It was liberal arts professors who raised the objections to the chairmanship, professor Dick Russell says.
Lines have to be drawn someplace, they argued.
The economics professors outlined their defense of the chair in their own open letter.
"If higher education institutions rejected philanthropic contributions from controversial American businessmen, prestigious institutions such as Stanford University, the University of Chicago, Carnegie-Mellon, Vanderbilt and Duke University, to name just a few, would not exist," Podgursky and Troske wrote.
"Moreover, faculty at MU and other research institutions routinely accept grants that support research and teaching from the Ford, Rockefeller, Carnegie, Milken and other foundations in spite of the controversial, and sometimes illegal, behavior of the benefactors."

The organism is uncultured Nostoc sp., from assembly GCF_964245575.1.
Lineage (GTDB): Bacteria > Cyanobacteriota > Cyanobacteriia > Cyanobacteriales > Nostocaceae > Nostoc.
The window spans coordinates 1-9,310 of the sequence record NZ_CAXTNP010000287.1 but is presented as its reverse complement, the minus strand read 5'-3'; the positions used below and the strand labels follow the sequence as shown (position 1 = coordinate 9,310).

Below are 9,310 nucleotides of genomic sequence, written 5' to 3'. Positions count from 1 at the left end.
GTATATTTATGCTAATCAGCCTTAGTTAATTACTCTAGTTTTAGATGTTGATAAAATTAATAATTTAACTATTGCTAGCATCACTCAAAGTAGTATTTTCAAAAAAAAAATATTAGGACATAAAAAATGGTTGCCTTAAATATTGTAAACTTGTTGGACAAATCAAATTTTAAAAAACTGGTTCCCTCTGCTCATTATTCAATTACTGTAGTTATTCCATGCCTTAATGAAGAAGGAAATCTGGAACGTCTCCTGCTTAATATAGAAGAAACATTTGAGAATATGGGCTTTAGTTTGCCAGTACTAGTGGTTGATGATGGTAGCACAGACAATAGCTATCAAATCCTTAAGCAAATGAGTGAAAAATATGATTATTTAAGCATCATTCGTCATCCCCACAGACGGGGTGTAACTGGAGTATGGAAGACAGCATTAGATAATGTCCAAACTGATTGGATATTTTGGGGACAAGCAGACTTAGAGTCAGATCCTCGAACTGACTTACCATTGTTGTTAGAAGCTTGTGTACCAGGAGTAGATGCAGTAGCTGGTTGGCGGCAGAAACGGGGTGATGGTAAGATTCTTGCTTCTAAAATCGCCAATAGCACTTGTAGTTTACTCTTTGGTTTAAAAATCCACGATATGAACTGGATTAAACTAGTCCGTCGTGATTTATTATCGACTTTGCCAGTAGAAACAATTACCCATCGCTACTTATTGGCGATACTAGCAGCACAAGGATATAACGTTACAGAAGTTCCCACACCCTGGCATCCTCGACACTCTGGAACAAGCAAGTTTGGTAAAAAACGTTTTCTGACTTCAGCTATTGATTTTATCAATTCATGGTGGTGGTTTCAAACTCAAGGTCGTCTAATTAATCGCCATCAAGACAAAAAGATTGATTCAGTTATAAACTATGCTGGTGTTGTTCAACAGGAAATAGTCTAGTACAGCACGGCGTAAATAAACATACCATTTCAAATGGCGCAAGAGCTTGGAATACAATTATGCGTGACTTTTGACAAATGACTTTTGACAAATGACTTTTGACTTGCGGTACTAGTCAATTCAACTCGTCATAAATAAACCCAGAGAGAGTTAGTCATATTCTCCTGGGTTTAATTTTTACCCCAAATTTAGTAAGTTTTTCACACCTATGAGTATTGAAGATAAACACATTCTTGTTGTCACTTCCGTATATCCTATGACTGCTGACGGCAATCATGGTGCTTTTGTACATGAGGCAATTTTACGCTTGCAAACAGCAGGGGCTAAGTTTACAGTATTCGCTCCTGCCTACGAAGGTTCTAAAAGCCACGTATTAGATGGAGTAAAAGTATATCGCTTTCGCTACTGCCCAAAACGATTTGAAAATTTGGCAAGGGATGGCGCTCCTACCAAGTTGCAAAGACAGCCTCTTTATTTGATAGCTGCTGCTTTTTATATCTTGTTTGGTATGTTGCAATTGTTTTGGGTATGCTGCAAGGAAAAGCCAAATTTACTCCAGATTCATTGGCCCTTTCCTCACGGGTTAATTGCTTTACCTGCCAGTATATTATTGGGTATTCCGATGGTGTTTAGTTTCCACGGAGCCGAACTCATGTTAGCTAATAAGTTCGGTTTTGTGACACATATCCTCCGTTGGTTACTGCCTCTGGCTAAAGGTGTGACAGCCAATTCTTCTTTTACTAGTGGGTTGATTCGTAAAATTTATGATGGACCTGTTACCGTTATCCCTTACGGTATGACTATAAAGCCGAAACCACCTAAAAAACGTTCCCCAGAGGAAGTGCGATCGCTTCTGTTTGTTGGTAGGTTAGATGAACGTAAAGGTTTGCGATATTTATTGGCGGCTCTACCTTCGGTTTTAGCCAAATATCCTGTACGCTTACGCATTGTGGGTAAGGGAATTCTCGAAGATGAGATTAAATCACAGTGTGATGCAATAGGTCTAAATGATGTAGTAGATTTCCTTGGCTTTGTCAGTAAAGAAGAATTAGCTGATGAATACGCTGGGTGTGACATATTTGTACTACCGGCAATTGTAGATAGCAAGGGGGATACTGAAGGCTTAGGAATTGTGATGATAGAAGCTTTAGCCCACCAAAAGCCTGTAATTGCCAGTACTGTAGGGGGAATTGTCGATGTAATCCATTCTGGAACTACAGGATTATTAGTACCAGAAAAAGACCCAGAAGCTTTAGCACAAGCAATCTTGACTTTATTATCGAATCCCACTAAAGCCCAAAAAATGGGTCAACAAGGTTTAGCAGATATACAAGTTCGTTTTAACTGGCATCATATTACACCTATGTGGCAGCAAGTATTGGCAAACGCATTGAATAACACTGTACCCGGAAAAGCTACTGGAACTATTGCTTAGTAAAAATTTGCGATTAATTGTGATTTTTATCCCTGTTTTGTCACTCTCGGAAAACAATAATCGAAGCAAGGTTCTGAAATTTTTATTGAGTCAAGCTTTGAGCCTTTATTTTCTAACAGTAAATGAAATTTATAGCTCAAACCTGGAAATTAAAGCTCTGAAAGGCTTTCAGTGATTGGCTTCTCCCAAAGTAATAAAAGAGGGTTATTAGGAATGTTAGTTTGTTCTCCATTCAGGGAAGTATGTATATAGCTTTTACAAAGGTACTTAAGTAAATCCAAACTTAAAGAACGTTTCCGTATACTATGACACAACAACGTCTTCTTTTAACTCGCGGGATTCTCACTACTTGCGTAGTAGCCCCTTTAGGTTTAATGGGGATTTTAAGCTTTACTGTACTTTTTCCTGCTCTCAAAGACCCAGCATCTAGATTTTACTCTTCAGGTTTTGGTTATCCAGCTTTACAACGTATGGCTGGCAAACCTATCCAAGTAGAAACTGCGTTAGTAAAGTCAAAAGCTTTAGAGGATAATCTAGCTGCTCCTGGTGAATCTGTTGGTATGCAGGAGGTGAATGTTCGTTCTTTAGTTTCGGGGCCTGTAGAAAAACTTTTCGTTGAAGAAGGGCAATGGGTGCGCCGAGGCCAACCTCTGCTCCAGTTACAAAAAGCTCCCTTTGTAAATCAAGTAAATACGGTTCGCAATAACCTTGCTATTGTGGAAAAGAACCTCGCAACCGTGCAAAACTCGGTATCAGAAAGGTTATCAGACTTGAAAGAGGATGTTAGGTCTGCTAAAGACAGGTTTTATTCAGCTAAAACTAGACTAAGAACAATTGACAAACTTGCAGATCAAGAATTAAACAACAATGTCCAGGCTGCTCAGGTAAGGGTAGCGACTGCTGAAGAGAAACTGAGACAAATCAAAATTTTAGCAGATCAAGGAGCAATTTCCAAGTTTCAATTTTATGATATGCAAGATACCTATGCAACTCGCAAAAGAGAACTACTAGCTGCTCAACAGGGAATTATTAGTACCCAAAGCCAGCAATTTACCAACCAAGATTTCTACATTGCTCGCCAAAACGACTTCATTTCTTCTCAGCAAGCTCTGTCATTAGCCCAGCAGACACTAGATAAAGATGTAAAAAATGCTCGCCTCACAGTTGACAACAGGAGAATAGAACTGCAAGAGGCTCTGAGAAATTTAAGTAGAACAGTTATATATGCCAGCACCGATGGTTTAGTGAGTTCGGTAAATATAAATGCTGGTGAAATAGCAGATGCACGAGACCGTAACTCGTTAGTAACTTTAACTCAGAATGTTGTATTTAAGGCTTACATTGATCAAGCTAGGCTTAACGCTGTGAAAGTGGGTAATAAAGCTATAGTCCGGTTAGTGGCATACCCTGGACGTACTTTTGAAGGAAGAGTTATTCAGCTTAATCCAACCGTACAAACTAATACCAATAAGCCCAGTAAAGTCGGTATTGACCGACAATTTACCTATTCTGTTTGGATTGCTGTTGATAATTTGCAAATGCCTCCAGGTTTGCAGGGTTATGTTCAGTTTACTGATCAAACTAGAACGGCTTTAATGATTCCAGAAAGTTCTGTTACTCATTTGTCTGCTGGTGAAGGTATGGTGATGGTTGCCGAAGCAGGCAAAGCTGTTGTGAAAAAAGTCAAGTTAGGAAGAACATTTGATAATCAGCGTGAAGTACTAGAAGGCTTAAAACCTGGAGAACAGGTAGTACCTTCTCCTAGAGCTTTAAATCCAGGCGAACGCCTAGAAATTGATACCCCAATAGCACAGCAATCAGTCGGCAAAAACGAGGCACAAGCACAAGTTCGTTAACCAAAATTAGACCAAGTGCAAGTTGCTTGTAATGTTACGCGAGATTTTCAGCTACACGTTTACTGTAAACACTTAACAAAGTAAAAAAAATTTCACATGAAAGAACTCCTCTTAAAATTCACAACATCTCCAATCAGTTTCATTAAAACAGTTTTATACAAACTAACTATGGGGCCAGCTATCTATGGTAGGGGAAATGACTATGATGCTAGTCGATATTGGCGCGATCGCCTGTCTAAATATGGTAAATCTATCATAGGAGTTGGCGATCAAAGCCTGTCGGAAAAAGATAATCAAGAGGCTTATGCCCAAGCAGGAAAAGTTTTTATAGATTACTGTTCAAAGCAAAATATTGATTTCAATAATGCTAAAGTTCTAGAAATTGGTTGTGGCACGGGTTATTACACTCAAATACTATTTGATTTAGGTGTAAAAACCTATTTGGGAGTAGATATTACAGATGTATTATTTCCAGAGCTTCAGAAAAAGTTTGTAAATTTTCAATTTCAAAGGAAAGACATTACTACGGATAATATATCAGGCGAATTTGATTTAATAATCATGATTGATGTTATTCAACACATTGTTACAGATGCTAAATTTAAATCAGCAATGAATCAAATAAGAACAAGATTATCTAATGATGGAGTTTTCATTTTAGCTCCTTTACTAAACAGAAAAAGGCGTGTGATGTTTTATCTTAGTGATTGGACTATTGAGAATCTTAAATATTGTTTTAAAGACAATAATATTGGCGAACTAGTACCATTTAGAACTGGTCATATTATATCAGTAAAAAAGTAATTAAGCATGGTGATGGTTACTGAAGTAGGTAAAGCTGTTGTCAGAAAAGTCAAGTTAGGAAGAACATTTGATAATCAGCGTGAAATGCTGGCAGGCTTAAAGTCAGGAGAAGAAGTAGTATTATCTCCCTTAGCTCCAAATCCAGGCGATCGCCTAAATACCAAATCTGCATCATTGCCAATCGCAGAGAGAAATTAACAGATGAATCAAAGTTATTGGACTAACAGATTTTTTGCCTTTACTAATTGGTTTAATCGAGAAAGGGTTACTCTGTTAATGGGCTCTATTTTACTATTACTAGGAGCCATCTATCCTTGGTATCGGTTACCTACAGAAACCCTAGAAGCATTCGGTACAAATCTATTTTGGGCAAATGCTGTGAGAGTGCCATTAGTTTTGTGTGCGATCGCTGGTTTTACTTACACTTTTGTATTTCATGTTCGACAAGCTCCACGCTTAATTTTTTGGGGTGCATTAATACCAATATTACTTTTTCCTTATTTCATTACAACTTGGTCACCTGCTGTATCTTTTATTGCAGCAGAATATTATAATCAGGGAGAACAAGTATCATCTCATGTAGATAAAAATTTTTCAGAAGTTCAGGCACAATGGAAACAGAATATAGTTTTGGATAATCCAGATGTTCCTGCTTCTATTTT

The man who is the focal point of all the controversy moved with his family to Columbia from the Ozarks when he was a boy. His father was a local preacher, and Lay received a business degree from the University of Missouri in 1964 and a master's in economics a year later.
His Missouri education led him to Washington when one of his economics professors, Pinkney Walker, became chairman of the agency that preceded the Federal Energy Regulatory Commission. Walker hired Lay as an assistant. Later, Lay went on to an assistant secretary job in the Interior Department, where he became an evangelist for deregulation.
"I am convinced that a great deal of my professional and personal success over the years was made possible by my education at MU," Lay once said in a university alumni publication.
That MU training is another thing worrying some professors. They wonder what it was about Lay's education at Missouri that left him unprepared to stop the kind of activities at Enron that now are the subject of congressional, civil and criminal investigations.